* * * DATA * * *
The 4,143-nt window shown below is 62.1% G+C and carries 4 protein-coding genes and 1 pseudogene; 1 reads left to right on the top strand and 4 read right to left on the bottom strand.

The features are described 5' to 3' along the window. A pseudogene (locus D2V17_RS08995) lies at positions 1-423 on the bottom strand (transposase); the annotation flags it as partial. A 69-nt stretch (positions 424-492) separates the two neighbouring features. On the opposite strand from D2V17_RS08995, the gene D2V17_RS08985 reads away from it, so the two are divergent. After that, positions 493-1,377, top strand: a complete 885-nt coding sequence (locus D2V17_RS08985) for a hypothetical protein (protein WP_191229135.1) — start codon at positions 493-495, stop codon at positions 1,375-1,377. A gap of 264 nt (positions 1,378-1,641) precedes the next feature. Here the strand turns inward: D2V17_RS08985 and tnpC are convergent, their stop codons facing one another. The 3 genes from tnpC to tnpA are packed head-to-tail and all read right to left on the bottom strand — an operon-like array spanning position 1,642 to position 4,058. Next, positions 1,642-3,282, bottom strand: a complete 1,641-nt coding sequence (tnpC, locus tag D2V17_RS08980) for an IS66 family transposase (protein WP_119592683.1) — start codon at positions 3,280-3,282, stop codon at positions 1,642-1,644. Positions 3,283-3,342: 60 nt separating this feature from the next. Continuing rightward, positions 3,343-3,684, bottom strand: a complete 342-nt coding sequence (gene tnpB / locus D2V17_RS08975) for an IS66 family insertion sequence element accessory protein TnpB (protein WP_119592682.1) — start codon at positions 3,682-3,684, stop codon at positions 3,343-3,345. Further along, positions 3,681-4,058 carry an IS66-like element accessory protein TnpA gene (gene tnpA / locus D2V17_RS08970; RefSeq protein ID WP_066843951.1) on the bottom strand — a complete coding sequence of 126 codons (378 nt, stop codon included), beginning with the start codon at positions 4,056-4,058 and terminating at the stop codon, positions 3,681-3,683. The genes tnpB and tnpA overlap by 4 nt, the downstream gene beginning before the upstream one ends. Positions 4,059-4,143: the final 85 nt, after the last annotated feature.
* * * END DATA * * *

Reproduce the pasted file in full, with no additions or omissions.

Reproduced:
The 4,143-nt window shown below is 62.1% G+C and carries 4 protein-coding genes and 1 pseudogene; 1 reads left to right on the top strand and 4 read right to left on the bottom strand.

The features are described 5' to 3' along the window. A pseudogene (locus D2V17_RS08995) lies at positions 1-423 on the bottom strand (transposase); the annotation flags it as partial. A 69-nt stretch (positions 424-492) separates the two neighbouring features. On the opposite strand from D2V17_RS08995, the gene D2V17_RS08985 reads away from it, so the two are divergent. After that, positions 493-1,377, top strand: a complete 885-nt coding sequence (locus D2V17_RS08985) for a hypothetical protein (protein WP_191229135.1) — start codon at positions 493-495, stop codon at positions 1,375-1,377. A gap of 264 nt (positions 1,378-1,641) precedes the next feature. Here the strand turns inward: D2V17_RS08985 and tnpC are convergent, their stop codons facing one another. The 3 genes from tnpC to tnpA are packed head-to-tail and all read right to left on the bottom strand — an operon-like array spanning position 1,642 to position 4,058. Next, positions 1,642-3,282, bottom strand: a complete 1,641-nt coding sequence (tnpC, locus tag D2V17_RS08980) for an IS66 family transposase (protein WP_119592683.1) — start codon at positions 3,280-3,282, stop codon at positions 1,642-1,644. Positions 3,283-3,342: 60 nt separating this feature from the next. Continuing rightward, positions 3,343-3,684, bottom strand: a complete 342-nt coding sequence (gene tnpB / locus D2V17_RS08975) for an IS66 family insertion sequence element accessory protein TnpB (protein WP_119592682.1) — start codon at positions 3,682-3,684, stop codon at positions 3,343-3,345. Further along, positions 3,681-4,058 carry an IS66-like element accessory protein TnpA gene (gene tnpA / locus D2V17_RS08970; RefSeq protein ID WP_066843951.1) on the bottom strand — a complete coding sequence of 126 codons (378 nt, stop codon included), beginning with the start codon at positions 4,056-4,058 and terminating at the stop codon, positions 3,681-3,683. The genes tnpB and tnpA overlap by 4 nt, the downstream gene beginning before the upstream one ends. Positions 4,059-4,143: the final 85 nt, after the last annotated feature.